Wednesday, December 26, 2012
A Christmas Story for Morrow
“Rrrgh!” she said in annoyance. She stomped to her room and grabbed her gear: magical corrective lenses (which protect not only against being turned into stone when one is seeing a Gorgon, but also helps one see imps, which can easily make themselves invisible); variably-leagued boots (there was a dial on the side of the right boot which controlled both of them), for in case they had gone very far; a protective shawl which had been knitted for her by her great-grandmother; and a hat.
She stepped outside. Her older brother, Taran, was out in his latest invention: a war machine shaped like a crab, with two claws in front and six legs, three on each side. When she explained where she was going, he offered to come after the imps with his war machine, but she politely declined. “It is better to use cleverness than force, when one can,” she said, and off she went.
While she went off after the imps, her two younger brothers came outside to see what was going on. Taran thought that if Morrow was not successful, there might well be a war with the imps, so they offered to man one of his other war machines (it was a two-seater), and they all had great fun digging up enbankments around the house, just in case they might be needed.
Nenya, on the other hand, was very distressed that her older sister had gone off without her, and she sat on the front step and cried until her parents came home, which fortunately was not very much later. Since Taran’s war machines all ran on hot chocolate, Nenya and her parents decided to make up a few batches to keep them going, and Nenya was comforted.
Also, their cousins from the city to the North caught wind of the excitement and decided to come down in their helicopters to provide air support. Now, I must admit that this was a bit of overkill, but they liked to fly their helicopters anyway and they liked to see their cousins anyway, so they didn’t really mind that their services were not strictly necessary.
Morrow quickly caught the trail of the imps, and followed them right to their home where, sure enough, they were all sucking on her snowflakes. Luckily, she knew that imps can be easily distracted with math problems. The youngest imp had recently turned two; she held up two fingers and said, “How many fingers do I have up?”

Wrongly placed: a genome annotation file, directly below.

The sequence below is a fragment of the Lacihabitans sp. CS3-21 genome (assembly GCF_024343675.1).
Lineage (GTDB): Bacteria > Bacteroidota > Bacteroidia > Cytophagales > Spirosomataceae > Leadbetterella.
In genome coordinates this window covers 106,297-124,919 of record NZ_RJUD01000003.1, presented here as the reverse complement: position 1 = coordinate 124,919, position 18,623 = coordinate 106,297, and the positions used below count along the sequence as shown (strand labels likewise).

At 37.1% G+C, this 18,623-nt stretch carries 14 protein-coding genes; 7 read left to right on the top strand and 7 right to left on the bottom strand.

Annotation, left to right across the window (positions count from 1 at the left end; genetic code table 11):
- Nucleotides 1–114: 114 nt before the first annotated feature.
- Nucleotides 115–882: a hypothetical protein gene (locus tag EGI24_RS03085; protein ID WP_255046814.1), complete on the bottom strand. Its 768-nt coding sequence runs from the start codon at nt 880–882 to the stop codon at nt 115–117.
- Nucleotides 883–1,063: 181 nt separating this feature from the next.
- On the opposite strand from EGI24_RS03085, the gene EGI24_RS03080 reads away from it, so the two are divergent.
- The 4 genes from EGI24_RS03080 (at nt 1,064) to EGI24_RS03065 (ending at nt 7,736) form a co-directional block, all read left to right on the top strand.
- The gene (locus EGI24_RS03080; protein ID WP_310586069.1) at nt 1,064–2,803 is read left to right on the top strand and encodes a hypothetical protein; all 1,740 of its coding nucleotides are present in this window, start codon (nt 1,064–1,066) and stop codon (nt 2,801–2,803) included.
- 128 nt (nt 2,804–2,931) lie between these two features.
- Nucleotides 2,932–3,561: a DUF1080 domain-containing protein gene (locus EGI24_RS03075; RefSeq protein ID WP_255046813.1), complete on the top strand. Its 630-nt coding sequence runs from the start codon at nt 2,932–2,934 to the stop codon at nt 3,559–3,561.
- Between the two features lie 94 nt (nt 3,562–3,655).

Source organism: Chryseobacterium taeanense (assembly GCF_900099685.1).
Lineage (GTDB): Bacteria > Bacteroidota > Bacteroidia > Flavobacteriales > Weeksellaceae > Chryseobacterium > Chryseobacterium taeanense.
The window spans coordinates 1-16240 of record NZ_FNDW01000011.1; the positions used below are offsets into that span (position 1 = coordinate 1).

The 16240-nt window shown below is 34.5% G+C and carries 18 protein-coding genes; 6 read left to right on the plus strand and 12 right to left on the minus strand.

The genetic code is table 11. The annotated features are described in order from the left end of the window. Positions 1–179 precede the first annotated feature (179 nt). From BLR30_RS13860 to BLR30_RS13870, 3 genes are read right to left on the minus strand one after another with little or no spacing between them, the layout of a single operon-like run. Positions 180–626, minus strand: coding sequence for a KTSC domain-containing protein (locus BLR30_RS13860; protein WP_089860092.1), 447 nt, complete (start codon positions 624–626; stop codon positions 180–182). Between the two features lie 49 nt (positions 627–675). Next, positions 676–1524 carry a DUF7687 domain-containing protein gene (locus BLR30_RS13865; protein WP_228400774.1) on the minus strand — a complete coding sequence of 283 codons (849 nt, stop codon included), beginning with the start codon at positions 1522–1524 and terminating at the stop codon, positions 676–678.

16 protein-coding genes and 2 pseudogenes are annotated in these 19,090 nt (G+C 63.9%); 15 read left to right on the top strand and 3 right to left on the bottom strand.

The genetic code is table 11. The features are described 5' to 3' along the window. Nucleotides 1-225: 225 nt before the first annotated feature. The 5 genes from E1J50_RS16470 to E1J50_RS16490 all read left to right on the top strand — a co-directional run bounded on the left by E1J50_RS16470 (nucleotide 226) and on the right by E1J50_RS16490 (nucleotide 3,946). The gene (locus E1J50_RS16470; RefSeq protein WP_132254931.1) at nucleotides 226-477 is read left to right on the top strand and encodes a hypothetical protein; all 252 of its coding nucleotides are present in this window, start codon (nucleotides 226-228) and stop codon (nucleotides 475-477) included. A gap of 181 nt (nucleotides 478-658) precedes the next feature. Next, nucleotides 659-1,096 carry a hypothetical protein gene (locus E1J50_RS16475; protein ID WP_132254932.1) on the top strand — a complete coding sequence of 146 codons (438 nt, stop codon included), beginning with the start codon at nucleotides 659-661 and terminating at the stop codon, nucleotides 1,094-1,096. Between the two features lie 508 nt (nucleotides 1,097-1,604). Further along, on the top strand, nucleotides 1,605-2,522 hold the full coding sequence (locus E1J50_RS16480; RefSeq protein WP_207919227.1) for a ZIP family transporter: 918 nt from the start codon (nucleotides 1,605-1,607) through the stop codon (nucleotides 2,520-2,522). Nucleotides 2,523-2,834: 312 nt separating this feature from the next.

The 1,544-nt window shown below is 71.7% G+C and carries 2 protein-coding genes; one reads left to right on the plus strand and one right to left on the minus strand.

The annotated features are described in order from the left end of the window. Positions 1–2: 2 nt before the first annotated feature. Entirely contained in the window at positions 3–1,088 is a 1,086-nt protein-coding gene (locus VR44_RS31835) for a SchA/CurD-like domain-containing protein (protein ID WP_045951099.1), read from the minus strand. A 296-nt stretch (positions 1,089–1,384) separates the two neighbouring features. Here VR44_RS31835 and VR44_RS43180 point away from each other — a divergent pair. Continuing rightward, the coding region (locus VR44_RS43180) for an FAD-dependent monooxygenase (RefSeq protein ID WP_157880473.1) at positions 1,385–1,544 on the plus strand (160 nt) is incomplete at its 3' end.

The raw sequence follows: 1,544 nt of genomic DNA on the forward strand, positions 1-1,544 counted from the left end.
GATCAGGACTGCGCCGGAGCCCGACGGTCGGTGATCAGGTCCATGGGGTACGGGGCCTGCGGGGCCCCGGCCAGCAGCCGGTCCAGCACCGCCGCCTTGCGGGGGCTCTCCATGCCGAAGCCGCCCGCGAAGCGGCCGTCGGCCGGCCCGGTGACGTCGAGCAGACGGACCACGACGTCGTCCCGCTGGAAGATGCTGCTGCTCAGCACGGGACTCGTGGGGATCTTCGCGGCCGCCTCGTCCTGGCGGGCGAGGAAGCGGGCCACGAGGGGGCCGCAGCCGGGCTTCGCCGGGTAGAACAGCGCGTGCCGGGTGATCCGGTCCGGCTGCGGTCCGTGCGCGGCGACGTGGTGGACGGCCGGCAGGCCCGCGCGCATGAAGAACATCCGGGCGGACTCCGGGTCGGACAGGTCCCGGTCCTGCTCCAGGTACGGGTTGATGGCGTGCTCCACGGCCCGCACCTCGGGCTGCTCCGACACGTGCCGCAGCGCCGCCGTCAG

“Two!” said the almost-baby imp, and she got her snowflake back.
She turned to the middle-sized imp. “If I were given a box with twenty-four chocolates and I ate five of them and my brothers ate fourteen, how many chocolates would be left?” and while the imp was thinking, she got the next snowflake back.
She turned to the oldest imp, who was the cleverest of all. “If I made three snowflakes for each of my siblings, and I have half as many siblings as I have toes on my feet, then how many snowflakes did I make?” And the imp narrowed his eyes as he started thinking, and loosened his grip, and she got her snowflake back.
She started walking slowly home, since she had calmed down now, perhaps from the run in the cold snow on the way there. All of a sudden she felt a tug on her hand. When she looked down, it was a little imp she hadn’t seen before. “Yes?” she asked.
“Please, my brothers stole the snowflakes without me and I didn’t even get a taste. May I please have a snowflake to suck on?” And because Morrow really was a very gracious person, and because this little one had asked so politely, she gave her a fresh one from her pocket that hadn’t been sucked on at all.
Well, when the imps’ parents got home, they were thoroughly ashamed of their childrens’ behavior, and they marched them right over to the Weathercolours’ house to apologize. The Weathercolours were having a cousins’ party and drinking the hot chocolate that had been intended for the war machines, and once the apology was over they offered to share. Morrow even (again, graciously) made them flowers to suck on, and they all enjoyed watching the original snowflakes float about up near the ceiling.
After this I suppose that the Weathercolour children were much more careful about closing the door behind themselves, though the imps did sometimes come over and actually knock on the door and ask to play, which is practically unheard of for imps (knocking, that is) and it all goes to show you the power of graciousness and cleverness and being willing to wait to use war machines to make war.
And that is all. Merry Christmas!
[Answers to math problems may either be emailed to me or posted in the comments.]